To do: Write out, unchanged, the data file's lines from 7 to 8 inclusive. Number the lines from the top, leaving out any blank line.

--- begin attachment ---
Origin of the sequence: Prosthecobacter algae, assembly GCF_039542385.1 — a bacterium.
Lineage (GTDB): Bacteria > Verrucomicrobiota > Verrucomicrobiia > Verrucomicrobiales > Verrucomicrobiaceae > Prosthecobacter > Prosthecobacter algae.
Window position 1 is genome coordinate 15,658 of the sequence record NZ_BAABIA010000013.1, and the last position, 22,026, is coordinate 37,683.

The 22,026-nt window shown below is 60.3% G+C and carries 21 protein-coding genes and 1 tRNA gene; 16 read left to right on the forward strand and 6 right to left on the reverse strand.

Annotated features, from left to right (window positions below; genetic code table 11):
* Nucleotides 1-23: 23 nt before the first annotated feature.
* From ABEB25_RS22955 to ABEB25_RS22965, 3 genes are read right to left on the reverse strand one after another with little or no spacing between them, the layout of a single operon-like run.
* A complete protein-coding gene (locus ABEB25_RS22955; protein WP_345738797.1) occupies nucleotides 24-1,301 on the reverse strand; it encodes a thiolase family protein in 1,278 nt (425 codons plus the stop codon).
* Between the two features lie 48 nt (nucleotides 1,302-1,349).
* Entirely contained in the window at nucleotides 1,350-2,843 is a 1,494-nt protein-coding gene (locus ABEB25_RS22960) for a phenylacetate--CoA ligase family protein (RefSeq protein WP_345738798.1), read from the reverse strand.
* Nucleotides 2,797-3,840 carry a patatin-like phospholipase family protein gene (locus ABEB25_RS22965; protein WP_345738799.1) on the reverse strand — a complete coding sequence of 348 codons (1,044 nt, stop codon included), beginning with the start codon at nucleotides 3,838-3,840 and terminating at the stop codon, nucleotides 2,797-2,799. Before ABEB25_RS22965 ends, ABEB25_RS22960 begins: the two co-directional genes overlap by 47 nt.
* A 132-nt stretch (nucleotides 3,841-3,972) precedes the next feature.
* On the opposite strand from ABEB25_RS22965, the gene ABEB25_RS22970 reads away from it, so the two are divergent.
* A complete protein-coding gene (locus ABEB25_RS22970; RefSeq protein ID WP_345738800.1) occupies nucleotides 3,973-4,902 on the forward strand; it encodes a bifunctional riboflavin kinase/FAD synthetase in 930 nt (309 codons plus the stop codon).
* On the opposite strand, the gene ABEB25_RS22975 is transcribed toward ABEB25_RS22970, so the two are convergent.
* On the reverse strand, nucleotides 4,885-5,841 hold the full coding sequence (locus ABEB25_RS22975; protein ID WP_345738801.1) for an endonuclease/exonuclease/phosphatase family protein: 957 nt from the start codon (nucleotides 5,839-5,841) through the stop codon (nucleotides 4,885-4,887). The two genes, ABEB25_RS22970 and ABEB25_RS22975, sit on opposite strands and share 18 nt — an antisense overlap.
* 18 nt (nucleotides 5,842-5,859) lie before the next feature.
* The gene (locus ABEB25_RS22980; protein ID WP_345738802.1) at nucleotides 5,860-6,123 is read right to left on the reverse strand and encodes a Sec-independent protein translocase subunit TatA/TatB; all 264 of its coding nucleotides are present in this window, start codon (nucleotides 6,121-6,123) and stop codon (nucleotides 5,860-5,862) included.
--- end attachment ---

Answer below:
* From ABEB25_RS22955 to ABEB25_RS22965, 3 genes are read right to left on the reverse strand one after another with little or no spacing between them, the layout of a single operon-like run.
* A complete protein-coding gene (locus ABEB25_RS22955; protein WP_345738797.1) occupies nucleotides 24-1,301 on the reverse strand; it encodes a thiolase family protein in 1,278 nt (425 codons plus the stop codon).